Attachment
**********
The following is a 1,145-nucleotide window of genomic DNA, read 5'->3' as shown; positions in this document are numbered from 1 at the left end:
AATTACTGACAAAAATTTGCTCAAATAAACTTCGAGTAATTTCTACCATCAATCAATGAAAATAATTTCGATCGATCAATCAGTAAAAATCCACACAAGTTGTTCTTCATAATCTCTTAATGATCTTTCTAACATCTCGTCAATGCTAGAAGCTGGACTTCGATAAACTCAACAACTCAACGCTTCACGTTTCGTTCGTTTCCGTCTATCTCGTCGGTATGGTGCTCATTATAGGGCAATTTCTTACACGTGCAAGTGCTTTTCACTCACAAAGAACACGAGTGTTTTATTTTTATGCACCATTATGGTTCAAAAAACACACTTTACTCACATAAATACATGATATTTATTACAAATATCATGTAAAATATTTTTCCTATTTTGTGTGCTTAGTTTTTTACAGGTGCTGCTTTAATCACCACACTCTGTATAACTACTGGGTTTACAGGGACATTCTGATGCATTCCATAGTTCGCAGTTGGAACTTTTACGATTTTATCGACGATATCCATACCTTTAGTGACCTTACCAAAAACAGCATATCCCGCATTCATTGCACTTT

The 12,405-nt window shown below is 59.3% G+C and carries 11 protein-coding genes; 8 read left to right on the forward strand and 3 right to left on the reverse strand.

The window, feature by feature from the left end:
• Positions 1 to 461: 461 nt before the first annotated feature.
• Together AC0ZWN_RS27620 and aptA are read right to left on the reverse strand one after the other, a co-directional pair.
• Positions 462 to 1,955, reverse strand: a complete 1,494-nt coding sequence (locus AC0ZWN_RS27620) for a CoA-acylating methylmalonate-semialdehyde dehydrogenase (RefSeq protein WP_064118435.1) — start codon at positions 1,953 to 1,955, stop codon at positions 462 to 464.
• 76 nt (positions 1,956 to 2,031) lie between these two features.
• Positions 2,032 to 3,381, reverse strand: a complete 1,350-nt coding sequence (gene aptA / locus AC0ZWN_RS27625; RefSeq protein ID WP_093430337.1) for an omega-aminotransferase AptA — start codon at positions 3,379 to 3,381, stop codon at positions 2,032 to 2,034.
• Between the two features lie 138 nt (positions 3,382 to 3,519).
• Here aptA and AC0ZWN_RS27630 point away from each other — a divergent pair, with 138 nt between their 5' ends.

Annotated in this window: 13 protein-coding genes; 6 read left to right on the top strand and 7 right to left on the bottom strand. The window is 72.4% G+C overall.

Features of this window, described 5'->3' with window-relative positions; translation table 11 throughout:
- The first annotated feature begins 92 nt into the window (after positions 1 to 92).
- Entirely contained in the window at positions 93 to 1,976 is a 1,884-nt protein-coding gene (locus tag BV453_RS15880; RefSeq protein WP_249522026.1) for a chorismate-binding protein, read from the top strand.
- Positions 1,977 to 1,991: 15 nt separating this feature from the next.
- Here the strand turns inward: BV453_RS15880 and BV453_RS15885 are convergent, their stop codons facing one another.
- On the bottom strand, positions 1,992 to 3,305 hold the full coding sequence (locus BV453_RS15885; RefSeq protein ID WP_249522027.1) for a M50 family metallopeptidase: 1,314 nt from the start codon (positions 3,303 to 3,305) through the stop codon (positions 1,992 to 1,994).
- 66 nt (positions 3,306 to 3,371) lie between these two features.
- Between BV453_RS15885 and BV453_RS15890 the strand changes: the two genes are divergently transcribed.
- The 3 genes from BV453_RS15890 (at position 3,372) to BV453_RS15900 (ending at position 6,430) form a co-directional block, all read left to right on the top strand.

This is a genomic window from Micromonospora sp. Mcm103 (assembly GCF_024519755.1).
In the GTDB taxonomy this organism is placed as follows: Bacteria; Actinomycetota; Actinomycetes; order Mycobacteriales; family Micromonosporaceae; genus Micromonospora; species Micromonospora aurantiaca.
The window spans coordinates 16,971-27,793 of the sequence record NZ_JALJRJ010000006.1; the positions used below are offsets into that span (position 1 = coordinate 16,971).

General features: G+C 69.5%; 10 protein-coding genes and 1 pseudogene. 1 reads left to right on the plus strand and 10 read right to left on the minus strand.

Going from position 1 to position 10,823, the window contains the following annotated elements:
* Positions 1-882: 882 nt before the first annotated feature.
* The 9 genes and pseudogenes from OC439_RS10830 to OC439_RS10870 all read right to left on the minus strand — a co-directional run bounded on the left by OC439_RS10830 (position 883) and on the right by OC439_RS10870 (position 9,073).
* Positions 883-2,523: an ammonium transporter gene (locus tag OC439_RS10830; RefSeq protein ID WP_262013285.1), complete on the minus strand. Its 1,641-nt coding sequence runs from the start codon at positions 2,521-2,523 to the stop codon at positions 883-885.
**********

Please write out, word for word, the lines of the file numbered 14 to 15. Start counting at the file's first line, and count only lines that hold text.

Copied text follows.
- The first annotated feature begins 92 nt into the window (after positions 1 to 92).
- Entirely contained in the window at positions 93 to 1,976 is a 1,884-nt protein-coding gene (locus tag BV453_RS15880; RefSeq protein WP_249522026.1) for a chorismate-binding protein, read from the top strand.